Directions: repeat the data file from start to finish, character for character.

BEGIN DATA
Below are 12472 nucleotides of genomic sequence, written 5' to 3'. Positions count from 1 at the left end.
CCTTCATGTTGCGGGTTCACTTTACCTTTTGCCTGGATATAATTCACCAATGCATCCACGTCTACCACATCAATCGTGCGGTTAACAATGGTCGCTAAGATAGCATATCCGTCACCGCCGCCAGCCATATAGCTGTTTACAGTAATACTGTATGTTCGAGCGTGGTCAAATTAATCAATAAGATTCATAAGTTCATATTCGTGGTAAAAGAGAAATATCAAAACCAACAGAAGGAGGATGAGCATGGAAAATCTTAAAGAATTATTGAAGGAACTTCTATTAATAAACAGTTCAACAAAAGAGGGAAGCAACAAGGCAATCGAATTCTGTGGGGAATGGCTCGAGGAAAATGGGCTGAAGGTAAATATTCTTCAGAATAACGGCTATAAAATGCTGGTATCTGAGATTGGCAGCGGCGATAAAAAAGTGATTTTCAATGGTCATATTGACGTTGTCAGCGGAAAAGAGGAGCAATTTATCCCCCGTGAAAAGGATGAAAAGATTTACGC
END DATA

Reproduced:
Below are 12472 nucleotides of genomic sequence, written 5' to 3'. Positions count from 1 at the left end.
CCTTCATGTTGCGGGTTCACTTTACCTTTTGCCTGGATATAATTCACCAATGCATCCACGTCTACCACATCAATCGTGCGGTTAACAATGGTCGCTAAGATAGCATATCCGTCACCGCCGCCAGCCATATAGCTGTTTACAGTAATACTGTATGTTCGAGCGTGGTCAAATTAATCAATAAGATTCATAAGTTCATATTCGTGGTAAAAGAGAAATATCAAAACCAACAGAAGGAGGATGAGCATGGAAAATCTTAAAGAATTATTGAAGGAACTTCTATTAATAAACAGTTCAACAAAAGAGGGAAGCAACAAGGCAATCGAATTCTGTGGGGAATGGCTCGAGGAAAATGGGCTGAAGGTAAATATTCTTCAGAATAACGGCTATAAAATGCTGGTATCTGAGATTGGCAGCGGCGATAAAAAAGTGATTTTCAATGGTCATATTGACGTTGTCAGCGGAAAAGAGGAGCAATTTATCCCCCGTGAAAAGGATGAAAAGATTTACGC